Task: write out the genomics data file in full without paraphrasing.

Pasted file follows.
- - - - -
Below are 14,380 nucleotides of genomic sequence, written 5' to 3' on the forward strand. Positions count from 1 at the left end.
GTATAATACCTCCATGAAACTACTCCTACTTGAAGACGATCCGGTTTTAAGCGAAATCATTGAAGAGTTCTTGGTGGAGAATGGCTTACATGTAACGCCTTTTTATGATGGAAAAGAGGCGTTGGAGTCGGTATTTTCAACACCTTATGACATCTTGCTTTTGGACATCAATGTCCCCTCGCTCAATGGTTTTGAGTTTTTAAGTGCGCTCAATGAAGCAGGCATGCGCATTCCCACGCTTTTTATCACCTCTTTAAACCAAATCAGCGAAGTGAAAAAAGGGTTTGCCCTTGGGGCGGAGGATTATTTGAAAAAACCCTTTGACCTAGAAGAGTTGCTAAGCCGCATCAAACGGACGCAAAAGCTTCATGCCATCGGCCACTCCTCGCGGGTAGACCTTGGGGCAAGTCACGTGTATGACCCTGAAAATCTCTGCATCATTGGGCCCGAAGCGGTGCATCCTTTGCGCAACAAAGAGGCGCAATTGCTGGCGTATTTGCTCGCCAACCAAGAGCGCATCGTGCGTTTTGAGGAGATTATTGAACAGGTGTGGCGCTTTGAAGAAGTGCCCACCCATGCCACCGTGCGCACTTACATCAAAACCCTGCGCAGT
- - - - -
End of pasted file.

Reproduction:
Below are 14,380 nucleotides of genomic sequence, written 5' to 3' on the forward strand. Positions count from 1 at the left end.
GTATAATACCTCCATGAAACTACTCCTACTTGAAGACGATCCGGTTTTAAGCGAAATCATTGAAGAGTTCTTGGTGGAGAATGGCTTACATGTAACGCCTTTTTATGATGGAAAAGAGGCGTTGGAGTCGGTATTTTCAACACCTTATGACATCTTGCTTTTGGACATCAATGTCCCCTCGCTCAATGGTTTTGAGTTTTTAAGTGCGCTCAATGAAGCAGGCATGCGCATTCCCACGCTTTTTATCACCTCTTTAAACCAAATCAGCGAAGTGAAAAAAGGGTTTGCCCTTGGGGCGGAGGATTATTTGAAAAAACCCTTTGACCTAGAAGAGTTGCTAAGCCGCATCAAACGGACGCAAAAGCTTCATGCCATCGGCCACTCCTCGCGGGTAGACCTTGGGGCAAGTCACGTGTATGACCCTGAAAATCTCTGCATCATTGGGCCCGAAGCGGTGCATCCTTTGCGCAACAAAGAGGCGCAATTGCTGGCGTATTTGCTCGCCAACCAAGAGCGCATCGTGCGTTTTGAGGAGATTATTGAACAGGTGTGGCGCTTTGAAGAAGTGCCCACCCATGCCACCGTGCGCACTTACATCAAAACCCTGCGCAGT